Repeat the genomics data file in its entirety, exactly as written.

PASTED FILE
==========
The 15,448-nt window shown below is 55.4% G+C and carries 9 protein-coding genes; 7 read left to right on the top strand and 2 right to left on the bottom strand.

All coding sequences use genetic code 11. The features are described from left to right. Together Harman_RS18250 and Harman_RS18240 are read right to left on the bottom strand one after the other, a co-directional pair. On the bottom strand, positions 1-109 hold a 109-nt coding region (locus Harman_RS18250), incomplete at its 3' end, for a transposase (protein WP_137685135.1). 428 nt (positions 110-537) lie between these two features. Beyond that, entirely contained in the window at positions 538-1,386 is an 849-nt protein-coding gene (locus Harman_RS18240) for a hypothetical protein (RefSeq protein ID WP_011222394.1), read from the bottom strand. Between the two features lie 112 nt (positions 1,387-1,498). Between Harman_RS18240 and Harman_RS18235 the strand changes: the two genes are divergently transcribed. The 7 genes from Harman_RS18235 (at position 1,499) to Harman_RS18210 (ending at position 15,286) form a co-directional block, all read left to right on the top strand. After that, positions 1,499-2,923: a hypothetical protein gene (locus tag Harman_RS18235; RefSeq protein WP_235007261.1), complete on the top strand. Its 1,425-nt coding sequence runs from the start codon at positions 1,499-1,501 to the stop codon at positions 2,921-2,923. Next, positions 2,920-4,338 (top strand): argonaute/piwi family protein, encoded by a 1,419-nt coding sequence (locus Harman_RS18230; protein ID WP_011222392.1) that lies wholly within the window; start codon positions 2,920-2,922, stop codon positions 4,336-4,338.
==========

The 15,448-nt window shown below is 55.4% G+C and carries 9 protein-coding genes; 7 read left to right on the top strand and 2 right to left on the bottom strand.

All coding sequences use genetic code 11. The features are described from left to right. Together Harman_RS18250 and Harman_RS18240 are read right to left on the bottom strand one after the other, a co-directional pair. On the bottom strand, positions 1-109 hold a 109-nt coding region (locus Harman_RS18250), incomplete at its 3' end, for a transposase (protein WP_137685135.1). 428 nt (positions 110-537) lie between these two features. Beyond that, entirely contained in the window at positions 538-1,386 is an 849-nt protein-coding gene (locus Harman_RS18240) for a hypothetical protein (RefSeq protein ID WP_011222394.1), read from the bottom strand. Between the two features lie 112 nt (positions 1,387-1,498). Between Harman_RS18240 and Harman_RS18235 the strand changes: the two genes are divergently transcribed. The 7 genes from Harman_RS18235 (at position 1,499) to Harman_RS18210 (ending at position 15,286) form a co-directional block, all read left to right on the top strand. After that, positions 1,499-2,923: a hypothetical protein gene (locus tag Harman_RS18235; RefSeq protein WP_235007261.1), complete on the top strand. Its 1,425-nt coding sequence runs from the start codon at positions 1,499-1,501 to the stop codon at positions 2,921-2,923. Next, positions 2,920-4,338 (top strand): argonaute/piwi family protein, encoded by a 1,419-nt coding sequence (locus Harman_RS18230; protein ID WP_011222392.1) that lies wholly within the window; start codon positions 2,920-2,922, stop codon positions 4,336-4,338.